Tuesday, 15 July 2008

The Methodist Conference 2008: what does it all mean?

scarborough rep on balcony

I took this Photoshopped grab-shot between sessions of the Conference at Scarborough. Looking up I saw that the woman on the balcony appeared to be really deep in thought as she gazed out over the sea, and the conjunction of her intensity and the Conference banner seemed to beg some sort of question in my mind. Of course I have no idea whatsoever what she was actually thinking; whether superficial or profound, joyful or sorrowful, urgent or trivial her thoughts remain unknown to me. But as I look at her on the balcony I have a nagging feeling that she symbolises something critically important for our Church. 

She stands at the Interface of the structures of institutional Church and the world and she looks outwards, not inwards. Her expression could so easily convey the question, 'what has all of this to do with all of that?'  It is a very godly question; a necessarily urgent and troubling question for sure. I have a hunch that it is a question which was very much on the mind of Jesus as he stood within the religion of his day and looked out into the faces of the poor and needy who so often gathered around him. The goodwill of the Methodist Conference gathered in Scarborough must now be translated into God-will in every village, town and city across the UK.  Each of us has to ponder how our being Methodist relates to the wider world. Each of us stands on the interface.

So as we look at this woman on the balcony I believe we are challenged to consider what it means for us if we are to be an Effective Christian Presence? In collaboration with The Churches Regional Commission for Yorkshire and The Humber these new case studies from Faithworks give some excellent insights into what this looks like in practice. As you reflect on the mission of your church and on what is needed to be an effective presence where you are, this paper in the Methodist 'presence' series on the Arthur Rank Centre website might be helpful too.

The decisions of the Methodist Conference challenge us to pause, look outward and to ponder; then, in the words of David Walton, our new Vice-President, we 'Choose Life.' What do you think?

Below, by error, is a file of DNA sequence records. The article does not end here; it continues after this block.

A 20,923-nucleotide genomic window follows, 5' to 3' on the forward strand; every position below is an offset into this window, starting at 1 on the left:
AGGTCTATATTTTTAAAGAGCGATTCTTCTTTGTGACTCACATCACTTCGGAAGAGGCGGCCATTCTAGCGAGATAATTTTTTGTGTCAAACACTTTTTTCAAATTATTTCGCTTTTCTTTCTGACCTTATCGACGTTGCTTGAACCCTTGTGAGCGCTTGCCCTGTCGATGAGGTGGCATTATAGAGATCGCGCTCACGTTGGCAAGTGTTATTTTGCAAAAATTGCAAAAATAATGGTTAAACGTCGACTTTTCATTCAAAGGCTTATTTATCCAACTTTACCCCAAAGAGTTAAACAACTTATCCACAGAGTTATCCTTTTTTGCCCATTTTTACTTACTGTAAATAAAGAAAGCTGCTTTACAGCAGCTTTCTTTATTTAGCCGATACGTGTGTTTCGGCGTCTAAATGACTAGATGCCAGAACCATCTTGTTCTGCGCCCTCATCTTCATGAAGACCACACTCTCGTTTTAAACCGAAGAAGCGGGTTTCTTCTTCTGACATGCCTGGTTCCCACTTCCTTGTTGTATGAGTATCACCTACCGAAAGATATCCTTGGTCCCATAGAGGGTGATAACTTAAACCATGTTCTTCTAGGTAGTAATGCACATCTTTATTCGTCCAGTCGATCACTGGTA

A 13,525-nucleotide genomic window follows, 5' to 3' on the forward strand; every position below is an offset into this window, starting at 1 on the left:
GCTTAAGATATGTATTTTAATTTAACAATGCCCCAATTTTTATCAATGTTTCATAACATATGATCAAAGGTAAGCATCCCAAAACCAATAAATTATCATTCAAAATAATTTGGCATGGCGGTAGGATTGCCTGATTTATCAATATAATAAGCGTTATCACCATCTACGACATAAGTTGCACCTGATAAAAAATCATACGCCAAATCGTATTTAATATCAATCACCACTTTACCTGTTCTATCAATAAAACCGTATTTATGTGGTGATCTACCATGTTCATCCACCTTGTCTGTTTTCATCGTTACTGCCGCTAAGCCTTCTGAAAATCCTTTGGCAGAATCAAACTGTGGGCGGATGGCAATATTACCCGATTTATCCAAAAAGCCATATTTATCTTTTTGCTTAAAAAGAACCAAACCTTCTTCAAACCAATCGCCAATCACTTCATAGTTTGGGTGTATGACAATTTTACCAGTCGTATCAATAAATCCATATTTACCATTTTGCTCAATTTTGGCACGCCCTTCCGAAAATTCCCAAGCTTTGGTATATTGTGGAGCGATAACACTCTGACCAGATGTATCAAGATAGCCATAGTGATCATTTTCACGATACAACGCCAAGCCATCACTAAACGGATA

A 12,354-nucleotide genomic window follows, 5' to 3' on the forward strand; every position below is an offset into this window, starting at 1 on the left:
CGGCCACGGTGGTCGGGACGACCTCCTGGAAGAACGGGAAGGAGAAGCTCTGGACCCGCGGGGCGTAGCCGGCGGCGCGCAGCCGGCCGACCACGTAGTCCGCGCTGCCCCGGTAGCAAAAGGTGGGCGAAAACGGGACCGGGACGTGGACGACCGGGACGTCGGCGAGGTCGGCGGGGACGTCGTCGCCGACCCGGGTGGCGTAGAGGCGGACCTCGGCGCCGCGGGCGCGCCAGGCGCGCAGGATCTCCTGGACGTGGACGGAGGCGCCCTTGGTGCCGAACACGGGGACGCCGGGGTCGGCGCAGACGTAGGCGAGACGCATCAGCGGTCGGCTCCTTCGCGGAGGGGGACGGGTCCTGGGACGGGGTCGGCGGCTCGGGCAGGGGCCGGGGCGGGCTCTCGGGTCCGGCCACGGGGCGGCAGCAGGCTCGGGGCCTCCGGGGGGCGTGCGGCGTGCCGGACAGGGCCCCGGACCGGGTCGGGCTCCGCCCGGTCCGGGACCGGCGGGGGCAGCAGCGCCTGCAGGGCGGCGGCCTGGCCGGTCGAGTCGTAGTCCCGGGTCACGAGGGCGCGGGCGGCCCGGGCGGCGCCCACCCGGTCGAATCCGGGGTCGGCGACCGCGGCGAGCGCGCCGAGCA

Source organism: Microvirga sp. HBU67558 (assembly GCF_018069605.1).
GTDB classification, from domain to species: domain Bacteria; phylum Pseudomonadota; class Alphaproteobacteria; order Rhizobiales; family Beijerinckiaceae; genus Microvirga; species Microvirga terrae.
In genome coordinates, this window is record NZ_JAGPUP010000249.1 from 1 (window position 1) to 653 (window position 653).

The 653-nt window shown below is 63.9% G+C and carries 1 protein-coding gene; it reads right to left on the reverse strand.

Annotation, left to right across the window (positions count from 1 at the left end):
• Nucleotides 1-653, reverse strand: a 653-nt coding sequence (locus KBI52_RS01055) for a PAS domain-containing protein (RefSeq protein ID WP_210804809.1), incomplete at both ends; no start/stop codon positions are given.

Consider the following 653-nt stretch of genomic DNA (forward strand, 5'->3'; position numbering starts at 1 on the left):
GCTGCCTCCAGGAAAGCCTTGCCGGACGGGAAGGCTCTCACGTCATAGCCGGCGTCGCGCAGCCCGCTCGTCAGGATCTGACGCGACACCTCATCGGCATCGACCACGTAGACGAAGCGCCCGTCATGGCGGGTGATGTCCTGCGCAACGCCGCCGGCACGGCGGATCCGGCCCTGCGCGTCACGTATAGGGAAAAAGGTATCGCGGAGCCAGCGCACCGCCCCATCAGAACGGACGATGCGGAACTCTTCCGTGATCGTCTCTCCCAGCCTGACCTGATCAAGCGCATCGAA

1. What a great photo, to be looking out and asking such questions is essential if the church is to survive. The choice of life means that we need to ask another question; what does life look like?

  2. Not sure if I'm allowed to comment on your District Blog, but maybe I can have the chutzpah to do so because I'm not part of your district! ;-)

    What I despair of in my darker moments are:

    * People who think that the Gospel ends with 'accepting Jesus Christ as my personal saviour and going to heaven when I die' and who think I'm a heretic for preaching about the Kingdom of God.

    * People who think that once others 'accept Jesus', they will join us and do things like we've always done them. (Yes, someone who personally prefers formal liturgy said that!)

    * People who think that effective evangelising ends with bums on pews and that spreading the love of God freely and with abandon in the community isn't worth the effort if it doesn't increase membership.

    There, I said it.

    Of course, I get to spread the love of God freely and with abandon to everyone I encounter, members or not. And when, by the grace of God, I'm successful in doing that, I'm truly blessed in my ministry. And it's a privilege to have time freed up to do that.

  3. Wow, what a wonderfully hopeful and passionate comment Pam. Of course you can say such things on my Blog - I encourage everyone to work with a HOT culture (Honest, Open & Trusting)and I would be disturbed if you couldn't express your deepest feelings.
    I recognise everything that you say Pam. This is how it is across great swathes of the church. And in the face of this, and sometimes despite it, we are discovering a movement of the Spirit which is re-engaging us in and with the world as authentic disciples. Think 'Emergent' and you get my drift. So it is my deepest conviction that you, Sally, me and the fantastic ministers I work with in our District are called by God precisely because this is how we see it. We are not afraid to say 'Look - the Emperors got no clothes on'. So be encouraged: keep on re-discovering the power and passion of Jesus' vision of the Kingdom of God in your ministry Pam, as I am in mine. Let the revolution begin!